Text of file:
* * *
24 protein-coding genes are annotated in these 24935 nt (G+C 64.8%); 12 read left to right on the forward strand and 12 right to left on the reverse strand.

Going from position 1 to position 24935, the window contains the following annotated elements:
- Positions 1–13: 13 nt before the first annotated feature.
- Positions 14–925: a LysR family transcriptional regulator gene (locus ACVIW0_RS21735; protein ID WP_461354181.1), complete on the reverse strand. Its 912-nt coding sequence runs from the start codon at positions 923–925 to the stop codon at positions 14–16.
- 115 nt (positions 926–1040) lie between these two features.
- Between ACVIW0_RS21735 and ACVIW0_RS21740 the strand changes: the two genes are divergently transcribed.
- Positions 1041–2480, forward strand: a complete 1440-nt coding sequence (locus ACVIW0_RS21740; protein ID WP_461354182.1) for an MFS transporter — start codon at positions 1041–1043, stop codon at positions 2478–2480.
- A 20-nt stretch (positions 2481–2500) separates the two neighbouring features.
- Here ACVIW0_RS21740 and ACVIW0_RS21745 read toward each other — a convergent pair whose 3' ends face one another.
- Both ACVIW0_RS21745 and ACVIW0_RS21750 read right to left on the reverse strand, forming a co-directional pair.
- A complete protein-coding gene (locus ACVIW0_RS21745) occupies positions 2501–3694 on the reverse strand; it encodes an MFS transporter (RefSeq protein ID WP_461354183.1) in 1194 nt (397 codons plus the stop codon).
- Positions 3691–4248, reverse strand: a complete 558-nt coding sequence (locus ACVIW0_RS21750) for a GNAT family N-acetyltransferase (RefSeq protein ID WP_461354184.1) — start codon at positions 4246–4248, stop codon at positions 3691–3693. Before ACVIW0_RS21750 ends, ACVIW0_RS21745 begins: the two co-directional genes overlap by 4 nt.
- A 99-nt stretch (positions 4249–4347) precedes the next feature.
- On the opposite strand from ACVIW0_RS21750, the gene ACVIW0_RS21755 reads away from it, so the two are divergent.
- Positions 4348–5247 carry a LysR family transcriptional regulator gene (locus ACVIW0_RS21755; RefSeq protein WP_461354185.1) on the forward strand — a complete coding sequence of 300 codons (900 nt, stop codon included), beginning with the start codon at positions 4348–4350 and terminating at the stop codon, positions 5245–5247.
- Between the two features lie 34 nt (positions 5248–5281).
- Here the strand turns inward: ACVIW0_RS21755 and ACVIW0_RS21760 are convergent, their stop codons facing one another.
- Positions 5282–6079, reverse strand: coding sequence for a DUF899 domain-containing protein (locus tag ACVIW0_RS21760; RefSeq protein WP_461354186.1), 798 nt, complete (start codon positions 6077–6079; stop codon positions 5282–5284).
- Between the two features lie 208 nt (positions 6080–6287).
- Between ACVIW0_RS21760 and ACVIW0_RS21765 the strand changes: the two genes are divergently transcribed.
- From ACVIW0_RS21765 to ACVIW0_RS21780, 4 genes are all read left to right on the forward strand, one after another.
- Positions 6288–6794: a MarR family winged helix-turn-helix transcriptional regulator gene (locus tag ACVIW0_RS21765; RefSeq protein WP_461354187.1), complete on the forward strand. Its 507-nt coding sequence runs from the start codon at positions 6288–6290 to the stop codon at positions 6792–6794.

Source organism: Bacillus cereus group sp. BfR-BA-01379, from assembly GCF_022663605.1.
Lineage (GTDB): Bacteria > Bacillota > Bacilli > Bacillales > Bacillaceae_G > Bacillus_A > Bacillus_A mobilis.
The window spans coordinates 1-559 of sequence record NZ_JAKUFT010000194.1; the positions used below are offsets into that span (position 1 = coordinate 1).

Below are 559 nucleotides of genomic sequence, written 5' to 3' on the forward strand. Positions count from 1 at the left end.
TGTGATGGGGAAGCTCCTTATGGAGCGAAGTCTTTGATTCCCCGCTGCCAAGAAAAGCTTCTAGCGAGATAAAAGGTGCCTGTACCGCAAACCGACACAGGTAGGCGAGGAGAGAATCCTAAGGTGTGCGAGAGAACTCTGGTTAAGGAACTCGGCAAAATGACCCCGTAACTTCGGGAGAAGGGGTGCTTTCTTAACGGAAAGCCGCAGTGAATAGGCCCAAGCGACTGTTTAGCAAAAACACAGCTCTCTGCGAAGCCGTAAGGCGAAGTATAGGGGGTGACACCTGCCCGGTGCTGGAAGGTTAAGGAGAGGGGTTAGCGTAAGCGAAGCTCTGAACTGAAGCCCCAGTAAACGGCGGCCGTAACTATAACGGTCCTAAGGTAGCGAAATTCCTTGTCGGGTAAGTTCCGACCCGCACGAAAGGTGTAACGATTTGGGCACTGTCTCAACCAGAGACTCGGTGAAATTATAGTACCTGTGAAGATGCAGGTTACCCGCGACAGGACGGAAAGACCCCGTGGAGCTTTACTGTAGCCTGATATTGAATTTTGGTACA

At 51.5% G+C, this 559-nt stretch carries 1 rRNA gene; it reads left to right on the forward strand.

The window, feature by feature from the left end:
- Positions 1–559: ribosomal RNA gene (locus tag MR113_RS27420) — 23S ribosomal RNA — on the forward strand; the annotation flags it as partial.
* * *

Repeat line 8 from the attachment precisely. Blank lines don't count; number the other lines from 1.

- A 20-nt stretch (positions 2481–2500) separates the two neighbouring features.